Before we set our hearts too much on anything, let us examine how happy are those who already possess it. – François, Duc de La Rochefoucauld, French moralist (1613-1680)
Let’s look at some examples. Start with winning a lottery.
Despite the stories published about unhappiness and even financial hardship (later) suffered by winners of large sums in lotteries, I have heard many people say “I’d like to suffer that way,” or “Just let me try it.” Those people had learned nothing from the examples of unhappiness experienced by others who won lotteries.
Most people who win large sums in lotteries have little experience with managing large amounts of money over which they have complete control. Some give it away to family members or charities, or spend lavishly on a lifestyle they have never experienced, while most try to keep it (invested) for their “nest egg” when they retire.
With no experience managing large amounts of money, very few keep a significant portion of their winnings until retirement. Because their names become public information, they get plagued by charitable organizations for donations (for years afterwards), by strangers who simply want a handout (a surprising number of them come out of the woodwork) and investment “counselors” who make frequent transactions on behalf of their clients to extract fees from them.
Many (especially, but not exclusively, young people) wish they could be rock stars. So many rock stars are either drug users or addicts or heavy users of alcohol, or both, that it’s a wonder anyone would want to emulate them. True, they get adulation from the crowds, but the pressure on them to make continually more money to support growing numbers of helper employees often nets them less than their less heralded counterparts.
Music stardom brings with it fame, a double edged sword. Being recognized every time you step out your door is great for the ego for a while, but it becomes stifling when you can’t appear in public anywhere without being mobbed. Stardom usually reduces a person’s ability to move around in public places, including travelling, which many “unknown” people enjoy.
Movie stars have gained adoring followers since the days of silent movies. They suffer the same downside of fame as the music stars. And the same pressure to make more money and inability to move about in public without attracting greedy and grabby fans.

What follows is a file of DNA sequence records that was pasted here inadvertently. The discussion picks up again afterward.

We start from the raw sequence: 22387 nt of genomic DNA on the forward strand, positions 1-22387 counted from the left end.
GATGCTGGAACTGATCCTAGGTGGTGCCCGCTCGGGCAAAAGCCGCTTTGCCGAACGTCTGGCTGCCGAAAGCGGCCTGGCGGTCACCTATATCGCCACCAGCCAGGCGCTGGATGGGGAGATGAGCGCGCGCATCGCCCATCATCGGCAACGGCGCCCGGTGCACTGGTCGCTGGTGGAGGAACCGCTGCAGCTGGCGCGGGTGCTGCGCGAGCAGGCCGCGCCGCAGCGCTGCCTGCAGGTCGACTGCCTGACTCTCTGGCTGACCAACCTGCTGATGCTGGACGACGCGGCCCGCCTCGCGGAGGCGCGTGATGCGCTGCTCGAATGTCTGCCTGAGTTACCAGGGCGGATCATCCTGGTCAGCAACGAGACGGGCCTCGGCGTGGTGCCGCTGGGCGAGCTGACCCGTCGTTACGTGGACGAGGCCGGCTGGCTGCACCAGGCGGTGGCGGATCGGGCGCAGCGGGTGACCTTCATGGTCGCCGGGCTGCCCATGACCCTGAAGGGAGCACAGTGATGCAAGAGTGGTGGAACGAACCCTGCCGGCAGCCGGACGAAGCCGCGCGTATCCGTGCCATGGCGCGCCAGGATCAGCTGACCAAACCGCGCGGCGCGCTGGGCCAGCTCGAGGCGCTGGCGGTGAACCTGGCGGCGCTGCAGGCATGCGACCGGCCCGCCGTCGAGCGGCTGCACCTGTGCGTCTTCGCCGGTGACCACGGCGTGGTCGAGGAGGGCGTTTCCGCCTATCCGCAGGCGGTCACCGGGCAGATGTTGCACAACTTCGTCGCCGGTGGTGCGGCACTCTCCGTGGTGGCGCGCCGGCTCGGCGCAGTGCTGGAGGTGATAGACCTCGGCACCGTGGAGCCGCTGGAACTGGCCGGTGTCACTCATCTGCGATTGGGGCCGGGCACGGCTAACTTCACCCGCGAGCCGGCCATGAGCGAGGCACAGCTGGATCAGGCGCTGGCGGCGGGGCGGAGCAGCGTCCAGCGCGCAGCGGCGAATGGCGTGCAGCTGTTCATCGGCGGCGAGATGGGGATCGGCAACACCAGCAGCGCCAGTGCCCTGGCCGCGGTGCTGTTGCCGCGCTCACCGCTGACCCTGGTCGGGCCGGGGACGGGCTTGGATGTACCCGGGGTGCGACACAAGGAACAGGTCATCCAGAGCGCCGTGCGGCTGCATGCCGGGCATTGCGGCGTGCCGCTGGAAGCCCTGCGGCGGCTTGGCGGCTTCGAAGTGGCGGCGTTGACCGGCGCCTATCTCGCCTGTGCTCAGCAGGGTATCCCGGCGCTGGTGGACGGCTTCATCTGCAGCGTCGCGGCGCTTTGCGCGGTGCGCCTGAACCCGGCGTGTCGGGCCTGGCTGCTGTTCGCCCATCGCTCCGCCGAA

The “stars” who inhabit the pages of supermarket tabloids have no private lives at all. The paparazzi follow them everywhere and photograph them in the most embarrassing and compromising situations possible. Even an innocent photo can become a scandal in a tabloid when it is taken out of context. Some tabloids simply use pictures and invent absurd stories to with them. A few “doctor” the photos to service their scandal stories.
Having a “public” life may seem attractive to someone who lives their whole life in relative obscurity. Having no private life because photographers or fans follow you everywhere (including to the bathroom) means sacrificing what most people consider to be their life. Fame can be a prison without bars.
A few people want to be writers or poets. They adore the work of their favourites and wish they could produce the same kinds of material. They may even love the idea of working at home, as most such artists do. What most of these wannabes don’t understand and would not be willing to commit to if they did is the years of toiling alone, in obscurity and with little income, unappreciated by most of the world, in the hope of being discovered as an overnight success one day.
The fault and folly of wishing to be someone we aren’t is that we don’t take into consideration the downside of the lives of our idols. We only see the good side, the parts of their life that we would most like to have.
In my role as a sociologist I have informally studied many people who wanted to be someone else. When I pursued the wishes of these people to the point of making them aware of the whole span of experiences of those they idolized, not one has wanted to exchange lives with them.
As the old saying goes: The pasture always looks greener on the other side of the fence, but it looks just as brown as your own when you get up close.
A newer saying goes: Be careful what you wish for, you may get it.
Turning It Around: Causes and Cures for Today’s Epidemic Social Problems, a guidebook for parents and teachers who want to grow children who like the skin they were born in and want to make the best of their lives instead of wishing to be someone else.
Learn more at http://billallin.com